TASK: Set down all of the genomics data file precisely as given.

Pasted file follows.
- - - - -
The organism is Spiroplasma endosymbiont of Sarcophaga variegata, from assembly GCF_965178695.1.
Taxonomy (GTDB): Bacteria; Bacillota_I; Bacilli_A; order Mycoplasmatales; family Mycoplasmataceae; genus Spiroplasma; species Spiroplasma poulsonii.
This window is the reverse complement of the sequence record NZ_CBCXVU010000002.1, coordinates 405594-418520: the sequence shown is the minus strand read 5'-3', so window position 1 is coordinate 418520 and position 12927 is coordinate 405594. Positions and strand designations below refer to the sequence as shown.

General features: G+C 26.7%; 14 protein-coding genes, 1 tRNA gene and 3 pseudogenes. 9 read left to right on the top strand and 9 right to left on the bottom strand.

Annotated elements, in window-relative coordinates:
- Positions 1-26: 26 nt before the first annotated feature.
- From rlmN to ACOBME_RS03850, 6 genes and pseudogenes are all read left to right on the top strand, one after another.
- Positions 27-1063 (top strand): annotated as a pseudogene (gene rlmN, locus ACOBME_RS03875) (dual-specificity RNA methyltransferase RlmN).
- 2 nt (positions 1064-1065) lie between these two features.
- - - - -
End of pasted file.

The organism is Spiroplasma endosymbiont of Sarcophaga variegata, from assembly GCF_965178695.1.
Taxonomy (GTDB): Bacteria; Bacillota_I; Bacilli_A; order Mycoplasmatales; family Mycoplasmataceae; genus Spiroplasma; species Spiroplasma poulsonii.
This window is the reverse complement of the sequence record NZ_CBCXVU010000002.1, coordinates 405594-418520: the sequence shown is the minus strand read 5'-3', so window position 1 is coordinate 418520 and position 12927 is coordinate 405594. Positions and strand designations below refer to the sequence as shown.

General features: G+C 26.7%; 14 protein-coding genes, 1 tRNA gene and 3 pseudogenes. 9 read left to right on the top strand and 9 right to left on the bottom strand.

Annotated elements, in window-relative coordinates:
- Positions 1-26: 26 nt before the first annotated feature.
- From rlmN to ACOBME_RS03850, 6 genes and pseudogenes are all read left to right on the top strand, one after another.
- Positions 27-1063 (top strand): annotated as a pseudogene (gene rlmN, locus ACOBME_RS03875) (dual-specificity RNA methyltransferase RlmN).
- 2 nt (positions 1064-1065) lie between these two features.